Pharaoh was played by Gabryl Oleshko and while he carried off the swagger of the Pharoah King, it was just a shame that his mic failed and we didn't get to hear Gabryl's voice and the comedy in Tim Rice's lyrics.
This was a problem that cropped up more than once and we lost some of the vocals with Ethan as well. This turned out to be the mic packs and while it may have slightly tainted the show, these actors carried on professionally throughout.
Sound also became a slight problem because of where the band were positioned. The eight piece band positioned at the front of the stage area created a wall of sound that often swamped the singers. The band itself were solid, and can I say great to see a female drummer in Emily Hall.Musically directed by Heather Howe.
This also has to be one of the rare musicals where every single song is known and loved. With the music being practically non stop, the band did a cracking job as they also didn't get a rest until the interval.
The lighting was wonderfully designed and presented by Dave MartinDave Dallard and Matthew Cook, making this exciting visually.
Produced and Directed by Carol Lawson, she has succeeded in presenting one hell of a brilliant and pacy show. There's a certain modern feel to the look of the show as well mainly I feel from the costumes and look of some of the brothers, this and the addition of the footballs at the start, tying nicely in with the current World Cup. After all that is what brothers do today so whose to say they didn't do that in Joseph's day!!
The choreography was great fun and I could see that a lot of hard work had gone into this area from not only choreographer Hattie Kemish but also the whole cast.
This musical is non stop and many of the cast are practically on stage almost all of the time so will be an energy endurance piece for them, but the looks on the cast's faces backstage afterwards showed me that they loved every minute of what they did. that I can confirm was mirrored by the very enthusiastic and supportive audience.
It's one of the best Lloyd-Webber/Rice pieces of theatre and this brilliant cast certainly did the writers credit, as well as the EMUS proud.
“Joseph & The Amazing Technicolour Dreamcoat” is at The Duchess Theatre until Saturday 30 June 2018. Thursday was a sell out so get your tickets while you can.

Wednesday, 27 June 2018

“Grace The Lighthouse Girl” by Open Road Productions
Guildhall Theatre, Derby.
The story of Grace Darling is brought to the stage thanks to the pen of William Varnam with the songs being penned by Phil Baggaley, who makes this show three in a row after the incredible success of “The Same Sky” and “Silver Darling”, both musicals I personally rate highly.
Grace was a hardworking girl from Northumberland whose life was changed because of her brave involvement in a sea rescue.
In the early hours of 7 September 1838, Darling, looking from an upstairs window, spotted the wreck and survivors of the Forfarshire on Big Harcar, a nearby low rocky island. The Forfarshire had foundered on the rocks and broken in half: one of the halves had sunk during the night.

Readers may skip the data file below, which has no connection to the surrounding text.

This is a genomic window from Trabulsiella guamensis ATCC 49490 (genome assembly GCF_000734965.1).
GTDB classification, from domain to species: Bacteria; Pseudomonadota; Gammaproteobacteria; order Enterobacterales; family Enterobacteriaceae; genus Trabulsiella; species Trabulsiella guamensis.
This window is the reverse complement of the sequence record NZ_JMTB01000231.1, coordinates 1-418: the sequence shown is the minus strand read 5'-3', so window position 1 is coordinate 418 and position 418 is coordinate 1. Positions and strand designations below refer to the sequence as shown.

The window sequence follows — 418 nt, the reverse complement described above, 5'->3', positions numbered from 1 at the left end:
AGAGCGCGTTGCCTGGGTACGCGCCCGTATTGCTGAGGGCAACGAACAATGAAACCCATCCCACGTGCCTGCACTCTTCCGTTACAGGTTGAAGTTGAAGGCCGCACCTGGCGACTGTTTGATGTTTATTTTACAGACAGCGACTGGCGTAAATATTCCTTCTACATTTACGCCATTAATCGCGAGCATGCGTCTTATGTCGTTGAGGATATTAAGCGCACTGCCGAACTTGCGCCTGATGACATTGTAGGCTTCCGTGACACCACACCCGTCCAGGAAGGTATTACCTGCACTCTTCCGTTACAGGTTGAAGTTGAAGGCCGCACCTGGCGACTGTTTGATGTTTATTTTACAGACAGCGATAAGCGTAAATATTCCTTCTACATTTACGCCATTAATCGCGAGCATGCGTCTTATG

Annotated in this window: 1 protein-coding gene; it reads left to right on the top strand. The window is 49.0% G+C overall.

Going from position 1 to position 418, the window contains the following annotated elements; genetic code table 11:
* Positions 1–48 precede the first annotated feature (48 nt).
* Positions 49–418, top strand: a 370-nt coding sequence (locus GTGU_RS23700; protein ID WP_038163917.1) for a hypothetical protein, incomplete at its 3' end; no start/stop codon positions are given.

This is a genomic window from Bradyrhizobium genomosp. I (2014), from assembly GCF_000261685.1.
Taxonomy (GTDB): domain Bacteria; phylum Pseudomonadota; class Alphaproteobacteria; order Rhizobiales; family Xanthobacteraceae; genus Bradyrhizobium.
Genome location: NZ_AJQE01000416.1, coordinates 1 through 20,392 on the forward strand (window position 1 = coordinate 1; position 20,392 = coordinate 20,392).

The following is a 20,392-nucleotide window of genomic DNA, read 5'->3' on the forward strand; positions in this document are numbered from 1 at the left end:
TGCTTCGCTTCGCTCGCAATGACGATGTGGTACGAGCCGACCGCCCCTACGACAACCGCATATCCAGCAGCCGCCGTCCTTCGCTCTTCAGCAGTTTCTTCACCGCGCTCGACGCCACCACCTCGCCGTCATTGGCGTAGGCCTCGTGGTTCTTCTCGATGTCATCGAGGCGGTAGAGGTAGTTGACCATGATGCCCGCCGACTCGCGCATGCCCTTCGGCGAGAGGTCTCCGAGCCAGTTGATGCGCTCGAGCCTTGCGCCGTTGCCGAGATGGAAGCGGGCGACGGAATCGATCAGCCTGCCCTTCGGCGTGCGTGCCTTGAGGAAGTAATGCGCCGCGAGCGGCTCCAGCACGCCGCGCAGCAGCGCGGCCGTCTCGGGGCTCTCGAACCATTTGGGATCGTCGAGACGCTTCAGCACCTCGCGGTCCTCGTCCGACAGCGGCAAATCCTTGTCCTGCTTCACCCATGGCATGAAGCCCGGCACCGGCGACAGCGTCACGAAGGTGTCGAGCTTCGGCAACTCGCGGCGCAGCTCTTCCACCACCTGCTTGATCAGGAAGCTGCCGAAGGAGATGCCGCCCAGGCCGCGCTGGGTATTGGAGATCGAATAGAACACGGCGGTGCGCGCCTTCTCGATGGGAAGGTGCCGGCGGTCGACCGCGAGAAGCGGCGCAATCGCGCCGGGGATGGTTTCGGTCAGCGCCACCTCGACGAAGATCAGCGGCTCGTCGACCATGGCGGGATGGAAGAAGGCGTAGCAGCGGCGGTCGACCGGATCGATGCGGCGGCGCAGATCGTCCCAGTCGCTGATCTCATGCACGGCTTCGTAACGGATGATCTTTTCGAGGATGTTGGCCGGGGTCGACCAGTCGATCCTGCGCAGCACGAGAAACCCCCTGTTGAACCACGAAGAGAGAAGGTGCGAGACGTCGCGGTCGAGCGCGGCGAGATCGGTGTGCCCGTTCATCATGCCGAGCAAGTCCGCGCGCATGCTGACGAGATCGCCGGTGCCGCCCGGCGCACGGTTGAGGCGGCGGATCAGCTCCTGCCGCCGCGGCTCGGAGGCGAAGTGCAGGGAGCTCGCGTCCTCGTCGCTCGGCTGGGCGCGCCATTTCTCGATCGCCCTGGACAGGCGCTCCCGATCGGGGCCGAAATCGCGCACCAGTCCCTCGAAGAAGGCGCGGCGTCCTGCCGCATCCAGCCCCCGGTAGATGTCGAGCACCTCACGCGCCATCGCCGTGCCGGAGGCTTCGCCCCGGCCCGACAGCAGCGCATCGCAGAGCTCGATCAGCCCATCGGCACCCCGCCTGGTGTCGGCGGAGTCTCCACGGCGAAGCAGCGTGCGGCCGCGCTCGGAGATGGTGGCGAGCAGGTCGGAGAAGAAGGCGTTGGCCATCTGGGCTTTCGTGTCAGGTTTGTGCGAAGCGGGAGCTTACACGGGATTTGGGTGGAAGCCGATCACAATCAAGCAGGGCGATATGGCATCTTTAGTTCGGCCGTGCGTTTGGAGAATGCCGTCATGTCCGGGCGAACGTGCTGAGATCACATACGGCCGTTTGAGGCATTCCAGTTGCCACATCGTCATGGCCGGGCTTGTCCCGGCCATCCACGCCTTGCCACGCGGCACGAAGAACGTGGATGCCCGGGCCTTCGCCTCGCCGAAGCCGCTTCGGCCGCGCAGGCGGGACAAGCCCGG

She and her father William took a rowing boat across to the survivors, taking a long route that kept to the sheltered side of the islands, a distance of nearly a mile.
Darling kept the boat steady in the water while her father helped four men and the lone surviving woman, Mrs. Dawson, into the boat.
Hailed, along with her father, a local hero, her fame spread far and wide, but we discover that fame was too much for her.
Rachel Bird played several roles with several different accents, all well executed and with lovely physicality that distinguished the various characters.
Mica Loveridge played Grace from birth to her passing. Not only is Mica an excellent actor she has the voice of an angel and these songs suit her tone so well
William Varnam played William Darling, and being the writer, he even managed to write in a classic line like "who's going to write a play about you, Grace?", with a knowing look out to the audience.
Aaron Belcher and Andrew Buxton, apart from playing several other roles played the two characters which reminded me of a cross between Emcee from "Cabaret" and, especially with Aaron, Freddie Mercury in his comedy/dramatic phase.
Great comedy pairing which really kept the comedy going throughout the play. Similar as well to the French mime artists, their faces expressing all their emotions. These two characters were borne from several varied comedy characters stretching back to the old silent movies era. All we needed was that strobe light effect to make the set look like an old black and white movie.
And that is one thing that I really didn't expect. A brave but tragic tale of a young hero who died under possible suspicious circumstances, and it being portrayed like a cabaret show from the 1920s, but you know what.it really worked.
This is a wonderful way to bring history to life using the best kind of entertainment; what a way to educate the kids about historical events.
Directed by Daniel Ellis, he has brought the rime line forward from the 1800s, when the event happened, and created a more modern, almost "play within a play" feeling about it. Fast moving but balancing the pathos with comedy perfectly.
The set, also designed by Daniel Ellis encompasses everything the cast need without straying to far off set. There's a watery feel to the set which matches the wonderfully fluid feel of the piece